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How to Thrive in Chaos

How to Thrive in Chaos

John F. Kennedy once remarked,

Victory has a thousand fathers, but defeat is an orphan.

H. William Dettmer used this quote in an interesting way – commenting,

“In business, successes are usually trumpeted, while failures are normally buried in obscurity. Consequently, it may be difficult to find practitioners willing to advertise that we failed to achieve positive results with – insert name of your chosen methodology of the month.”

Dettmer used this to point out how we blindly use popular management tools and techniques in problem-solving. The problem is that we might be using a technique ill-suited for the environment we are in. So, how can we identify our environment in order to apply the right tool? One way to do this is to use the Cynefin framework.

A Sense-Making Framework

    Developed by Dave Snowden (not Edward Snowden!), the Cynefin framework is a conceptual way to assist decision makers in making decisions. The word Cynefin (pronounced KUN-iv-in) is a Welsh word for habitat. Dettmer informs us that it is a way to help us visualize and understand how systems operate within a variety of domains. Let’s take a look at how he describes this framework.[1]

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    The external environment describes a continuum from ordered to unordered. The continuum is further divided into general contexts, or domains. It is a sense-making framework helping us make and understand where a system exists among the domains. It helps us identify the correct tools, approaches, processes, and methods that are likely to work in a given domain.

    It is not intended to categorize as most categorization matrices imply some value judgement about which cell is better. No one cell is more valuable than the other.

    Five Domains of the Cynefin Framework

      The Cynefin framework is essentially five domains, where four are associated with environmental factors or systems – the fifth domain touches the other four.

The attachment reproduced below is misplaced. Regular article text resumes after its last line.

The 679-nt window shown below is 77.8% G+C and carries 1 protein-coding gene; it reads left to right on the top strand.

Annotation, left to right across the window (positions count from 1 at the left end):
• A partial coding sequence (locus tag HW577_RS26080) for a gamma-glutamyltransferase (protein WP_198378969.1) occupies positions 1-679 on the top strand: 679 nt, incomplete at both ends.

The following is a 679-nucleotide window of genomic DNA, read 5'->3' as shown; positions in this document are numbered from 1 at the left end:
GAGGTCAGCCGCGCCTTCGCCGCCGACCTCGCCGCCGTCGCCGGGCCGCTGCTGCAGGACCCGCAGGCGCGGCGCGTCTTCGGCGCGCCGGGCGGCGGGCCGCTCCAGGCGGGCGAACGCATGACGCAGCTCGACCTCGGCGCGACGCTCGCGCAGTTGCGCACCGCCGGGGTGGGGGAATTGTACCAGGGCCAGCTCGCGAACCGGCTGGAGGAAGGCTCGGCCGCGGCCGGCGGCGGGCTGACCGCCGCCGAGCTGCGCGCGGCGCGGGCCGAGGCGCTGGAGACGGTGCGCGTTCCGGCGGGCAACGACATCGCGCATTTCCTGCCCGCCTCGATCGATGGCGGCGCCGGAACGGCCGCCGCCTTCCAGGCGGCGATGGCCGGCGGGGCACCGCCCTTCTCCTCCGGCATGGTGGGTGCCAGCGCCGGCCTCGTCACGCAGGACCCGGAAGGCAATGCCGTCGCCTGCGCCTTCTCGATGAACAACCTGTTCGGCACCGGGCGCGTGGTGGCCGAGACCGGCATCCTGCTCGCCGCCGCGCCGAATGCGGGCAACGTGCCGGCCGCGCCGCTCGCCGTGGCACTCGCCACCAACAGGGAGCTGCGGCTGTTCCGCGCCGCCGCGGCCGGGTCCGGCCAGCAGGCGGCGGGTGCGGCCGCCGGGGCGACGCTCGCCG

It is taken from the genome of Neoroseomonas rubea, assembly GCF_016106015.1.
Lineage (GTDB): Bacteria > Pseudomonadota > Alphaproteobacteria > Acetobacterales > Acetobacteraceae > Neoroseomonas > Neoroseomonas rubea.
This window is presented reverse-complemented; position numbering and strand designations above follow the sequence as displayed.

1. Simple
      2. Complicated
      3. Complex
      4. Chaotic
      5. Disorder

      We can use this framework to identify the state of our knowledge and the state of available information. Another way to look at this is by identifying the state of what is certain to what is uncertain. An understanding of this will assist us in determining which domain we exist in as an organization.

      1. Simple

      In the Simple domain, systems are stable and we can see clearly the cause-and-effect relationship. Little uncertainty exists in this domain and we are able to make decisions by simply categorizing things.

      State of Knowledge and Information:

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      • The information is available and we have it.
      • As an organization, we have asked questions and have found the right answers.
      • The “right” answer is easy to identify.

      Example of this domain:

      • Government departments

      Tools to use in this domain:

      • Typical top down command and control system where employees follow a simple standard operating procedure.

      2. Complicated

      This is the domain of experts. In the Complicated domain you will find that there is no single “right” answer. Dettmer informs us that the philosophy of continuous process improvement is rooted in this domain.

      State of Knowledge and Information:

      • We know the information we need, but we don’t have the answers.
      • We have asked but have not received an answer.

      Example of this domain:

      • Auto-manufacturing

      Tools to use in this domain:

      3. Complex

      The best way to determine if you have a Complex or Complicated system is to figure out if you have an emergent or complex adaptive system. Dettmer points out that a complex system will have large numbers of components or agents interacting (as well as learning and adapting).

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      State of Knowledge and Information:

      • The information we need is out there somewhere, but we don’t know what we’re looking for.
      • We have not asked, but the answer is out there.